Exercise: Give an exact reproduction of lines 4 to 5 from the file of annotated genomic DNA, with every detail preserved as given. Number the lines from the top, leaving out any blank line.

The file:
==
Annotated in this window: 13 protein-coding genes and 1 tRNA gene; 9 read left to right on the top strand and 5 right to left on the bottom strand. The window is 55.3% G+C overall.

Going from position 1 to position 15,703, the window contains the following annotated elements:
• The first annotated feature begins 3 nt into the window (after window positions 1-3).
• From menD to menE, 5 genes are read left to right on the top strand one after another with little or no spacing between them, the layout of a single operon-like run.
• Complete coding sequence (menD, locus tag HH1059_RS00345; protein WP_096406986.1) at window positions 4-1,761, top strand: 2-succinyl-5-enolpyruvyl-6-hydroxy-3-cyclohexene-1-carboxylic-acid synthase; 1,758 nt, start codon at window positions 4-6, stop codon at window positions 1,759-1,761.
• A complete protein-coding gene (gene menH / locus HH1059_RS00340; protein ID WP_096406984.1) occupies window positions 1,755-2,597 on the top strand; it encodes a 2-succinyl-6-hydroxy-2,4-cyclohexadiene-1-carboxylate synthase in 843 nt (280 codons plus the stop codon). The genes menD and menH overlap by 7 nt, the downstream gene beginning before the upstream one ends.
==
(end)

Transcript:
• From menD to menE, 5 genes are read left to right on the top strand one after another with little or no spacing between them, the layout of a single operon-like run.
• Complete coding sequence (menD, locus tag HH1059_RS00345; protein WP_096406986.1) at window positions 4-1,761, top strand: 2-succinyl-5-enolpyruvyl-6-hydroxy-3-cyclohexene-1-carboxylic-acid synthase; 1,758 nt, start codon at window positions 4-6, stop codon at window positions 1,759-1,761.